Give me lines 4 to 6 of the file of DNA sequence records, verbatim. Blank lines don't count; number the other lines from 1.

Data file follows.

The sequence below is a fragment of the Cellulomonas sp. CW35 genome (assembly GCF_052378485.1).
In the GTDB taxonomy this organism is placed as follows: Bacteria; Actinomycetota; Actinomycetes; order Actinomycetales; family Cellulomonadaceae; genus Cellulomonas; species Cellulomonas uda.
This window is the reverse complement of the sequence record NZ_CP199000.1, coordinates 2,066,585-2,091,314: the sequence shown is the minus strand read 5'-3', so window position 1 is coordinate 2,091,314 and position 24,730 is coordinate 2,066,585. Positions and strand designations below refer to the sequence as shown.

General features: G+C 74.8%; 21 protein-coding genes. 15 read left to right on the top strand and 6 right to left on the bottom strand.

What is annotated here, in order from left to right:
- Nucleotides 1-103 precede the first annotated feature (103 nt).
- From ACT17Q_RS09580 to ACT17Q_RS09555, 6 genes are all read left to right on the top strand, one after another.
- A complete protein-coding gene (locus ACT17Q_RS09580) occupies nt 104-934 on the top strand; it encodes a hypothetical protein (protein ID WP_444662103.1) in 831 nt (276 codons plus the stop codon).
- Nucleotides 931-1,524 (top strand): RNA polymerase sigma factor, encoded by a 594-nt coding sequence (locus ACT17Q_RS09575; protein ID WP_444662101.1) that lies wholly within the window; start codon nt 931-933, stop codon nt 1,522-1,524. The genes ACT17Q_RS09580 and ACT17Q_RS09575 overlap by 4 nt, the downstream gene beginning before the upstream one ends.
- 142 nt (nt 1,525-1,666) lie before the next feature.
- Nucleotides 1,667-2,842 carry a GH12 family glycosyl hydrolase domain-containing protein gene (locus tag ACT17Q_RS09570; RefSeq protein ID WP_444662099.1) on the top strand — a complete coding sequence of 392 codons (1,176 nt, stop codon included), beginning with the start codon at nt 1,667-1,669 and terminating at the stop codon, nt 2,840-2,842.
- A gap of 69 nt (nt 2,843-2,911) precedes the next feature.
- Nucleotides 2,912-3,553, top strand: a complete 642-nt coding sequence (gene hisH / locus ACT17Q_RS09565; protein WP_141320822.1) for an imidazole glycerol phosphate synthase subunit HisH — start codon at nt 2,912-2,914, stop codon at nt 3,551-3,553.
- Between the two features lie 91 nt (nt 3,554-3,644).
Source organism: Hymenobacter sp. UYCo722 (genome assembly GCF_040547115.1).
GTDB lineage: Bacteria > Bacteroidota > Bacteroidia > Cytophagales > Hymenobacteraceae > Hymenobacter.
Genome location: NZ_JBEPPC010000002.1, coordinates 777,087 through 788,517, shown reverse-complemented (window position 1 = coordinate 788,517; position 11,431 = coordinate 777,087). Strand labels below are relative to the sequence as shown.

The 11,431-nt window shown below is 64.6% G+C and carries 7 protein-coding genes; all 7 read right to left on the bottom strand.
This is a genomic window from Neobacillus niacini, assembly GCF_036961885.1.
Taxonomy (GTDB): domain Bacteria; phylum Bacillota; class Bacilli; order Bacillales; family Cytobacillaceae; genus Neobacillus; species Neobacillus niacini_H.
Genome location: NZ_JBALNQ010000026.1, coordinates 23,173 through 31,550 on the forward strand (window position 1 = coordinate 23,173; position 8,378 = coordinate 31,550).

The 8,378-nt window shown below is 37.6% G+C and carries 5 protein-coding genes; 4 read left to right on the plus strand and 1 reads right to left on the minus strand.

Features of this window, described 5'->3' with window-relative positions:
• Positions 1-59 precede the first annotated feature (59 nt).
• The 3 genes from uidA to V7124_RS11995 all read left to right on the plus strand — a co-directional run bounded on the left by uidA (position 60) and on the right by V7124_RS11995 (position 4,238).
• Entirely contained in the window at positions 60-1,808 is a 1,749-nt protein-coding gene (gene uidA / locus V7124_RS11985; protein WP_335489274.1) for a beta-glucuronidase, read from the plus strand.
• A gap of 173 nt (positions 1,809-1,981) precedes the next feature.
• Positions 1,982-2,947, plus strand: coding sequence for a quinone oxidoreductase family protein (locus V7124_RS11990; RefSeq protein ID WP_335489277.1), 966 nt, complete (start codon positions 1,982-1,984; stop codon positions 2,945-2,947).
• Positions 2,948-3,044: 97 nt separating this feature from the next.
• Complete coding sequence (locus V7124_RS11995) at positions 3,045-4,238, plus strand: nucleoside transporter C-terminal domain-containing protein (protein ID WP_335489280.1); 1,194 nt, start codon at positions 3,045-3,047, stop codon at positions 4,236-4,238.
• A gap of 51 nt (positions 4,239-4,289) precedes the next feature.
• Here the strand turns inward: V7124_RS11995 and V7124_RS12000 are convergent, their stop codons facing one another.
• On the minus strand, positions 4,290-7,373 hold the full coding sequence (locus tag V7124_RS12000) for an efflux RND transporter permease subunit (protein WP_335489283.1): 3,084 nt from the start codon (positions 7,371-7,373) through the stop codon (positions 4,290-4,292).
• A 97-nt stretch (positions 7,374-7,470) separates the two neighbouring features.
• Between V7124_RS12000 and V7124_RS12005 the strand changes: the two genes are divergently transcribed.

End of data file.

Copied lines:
General features: G+C 74.8%; 21 protein-coding genes. 15 read left to right on the top strand and 6 right to left on the bottom strand.

What is annotated here, in order from left to right:
- Nucleotides 1-103 precede the first annotated feature (103 nt).